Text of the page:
High commodity prices appear to be here to stay indefinitely despite a U.S. Department of Agriculture report Thursday (March 31) projecting increased U.S. corn acreage this year, a Purdue University agricultural economist said.
The Prospective Plantings report
projects that corn farmers will plant more corn acres and fewer soybeans. Corinne Alexander said the report, coupled with lower-than-expected U.S. grain inventories, offers little hope for relief from high commodity prices.
"U.S. grain stocks, or inventories, are very tight, and whether that is because of lower production or higher use, we don't know yet," Alexander said. "What we do know is that we need to have at least an average crop production year in 2011 to keep up with the current rate of use."
The report, issued annually and based on farmer surveys nationwide, projects a 5 percent increase in corn acres, at 92.2 million, and a 1 percent decrease in soybean acres, at 76.6 million.
At those acreage projections, even with average yields commodity prices are unlikely to decrease because of the tight world grain inventories. Any price relief would have to come in the form of an above-average yield; even still, Alexander said the price relief would be marginal.
If yields were abnormally poor, commodity prices would increase to the point of rationing use, she said.
"In the event of poor crop yields in 2011, prices would have to increase enough to reduce usage by 1 billion bushels for corn and 200 million bushels for soybeans," Alexander said. "That would mean an average crop year corn price of $7.50 per bushel and $14.75 per bushel for soybeans."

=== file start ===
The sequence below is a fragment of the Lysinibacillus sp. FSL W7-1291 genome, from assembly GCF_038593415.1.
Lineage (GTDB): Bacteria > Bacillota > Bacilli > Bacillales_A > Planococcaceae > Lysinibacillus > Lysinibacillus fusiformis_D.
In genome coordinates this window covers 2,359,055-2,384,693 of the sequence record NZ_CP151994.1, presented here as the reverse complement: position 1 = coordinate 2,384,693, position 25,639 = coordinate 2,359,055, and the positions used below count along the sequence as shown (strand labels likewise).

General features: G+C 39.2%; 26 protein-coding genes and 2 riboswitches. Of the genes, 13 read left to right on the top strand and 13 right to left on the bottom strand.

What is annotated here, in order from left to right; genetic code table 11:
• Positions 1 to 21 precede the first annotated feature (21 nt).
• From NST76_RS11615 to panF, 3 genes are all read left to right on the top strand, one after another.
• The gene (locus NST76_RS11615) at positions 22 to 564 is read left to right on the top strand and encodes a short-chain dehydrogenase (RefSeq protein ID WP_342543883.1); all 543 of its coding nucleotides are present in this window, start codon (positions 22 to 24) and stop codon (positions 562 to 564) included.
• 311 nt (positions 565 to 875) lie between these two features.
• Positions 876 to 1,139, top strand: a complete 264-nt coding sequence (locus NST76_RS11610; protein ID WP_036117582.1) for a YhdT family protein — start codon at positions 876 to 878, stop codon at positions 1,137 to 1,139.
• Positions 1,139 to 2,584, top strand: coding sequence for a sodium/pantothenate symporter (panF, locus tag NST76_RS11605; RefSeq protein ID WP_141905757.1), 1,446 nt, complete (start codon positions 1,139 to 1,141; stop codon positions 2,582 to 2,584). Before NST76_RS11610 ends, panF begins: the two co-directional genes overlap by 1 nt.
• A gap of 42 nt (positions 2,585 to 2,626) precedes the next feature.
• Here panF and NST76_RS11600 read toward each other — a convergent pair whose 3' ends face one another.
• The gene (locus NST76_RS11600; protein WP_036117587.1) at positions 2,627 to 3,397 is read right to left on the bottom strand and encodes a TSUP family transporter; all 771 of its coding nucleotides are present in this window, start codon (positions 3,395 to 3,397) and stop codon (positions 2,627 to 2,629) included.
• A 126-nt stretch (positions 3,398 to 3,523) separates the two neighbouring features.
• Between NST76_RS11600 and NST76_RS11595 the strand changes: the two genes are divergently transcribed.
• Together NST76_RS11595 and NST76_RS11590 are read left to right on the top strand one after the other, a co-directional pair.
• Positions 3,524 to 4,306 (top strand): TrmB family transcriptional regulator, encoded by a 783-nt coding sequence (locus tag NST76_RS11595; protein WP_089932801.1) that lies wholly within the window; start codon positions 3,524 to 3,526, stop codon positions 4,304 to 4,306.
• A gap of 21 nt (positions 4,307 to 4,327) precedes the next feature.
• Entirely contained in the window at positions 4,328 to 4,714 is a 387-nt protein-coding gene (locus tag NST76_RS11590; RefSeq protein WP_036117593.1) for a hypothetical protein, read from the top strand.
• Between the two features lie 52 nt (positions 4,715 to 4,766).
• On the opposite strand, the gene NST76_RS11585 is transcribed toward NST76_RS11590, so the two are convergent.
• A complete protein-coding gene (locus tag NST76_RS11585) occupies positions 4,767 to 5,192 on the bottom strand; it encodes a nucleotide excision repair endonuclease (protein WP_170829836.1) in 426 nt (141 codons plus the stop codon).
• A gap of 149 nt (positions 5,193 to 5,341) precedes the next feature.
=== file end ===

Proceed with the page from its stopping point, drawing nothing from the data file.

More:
Higher grain prices mean higher consumer food costs and high feed costs for livestock producers.
"Feed is the biggest cost for livestock producers," Hurt said. "If grain prices continue upward, there could come a point when many livestock producers would start to liquidate."
With current market livestock prices, some producers can afford up to $8 per bushel on corn. Anything higher would be enough to drive many operations toward financial losses.
Although high grain prices initially seem to benefit growers, Alexander cautioned that prices high enough to induce rationing eventually could lead to lower demand and lower prices.
"If we end up in a rationing scenario, it could lead to demand destruction for grain producers," Alexander said. "Herd liquidations could ultimately translate into lower crop demand in subsequent years, which could reduce grain prices."
Information for the Prospective Plantings report is gathered in early March, so Hurt cautioned that in any given year the difference between what farmers tell the USDA they intend to plant and what they actually plant can shift.
"If we get into a situation where planting is delayed and farmers are unable to get corn planted early enough, many will switch those acres to soybeans," he said. "Some producers may also change their minds on what to plant based on what commodity markets are doing."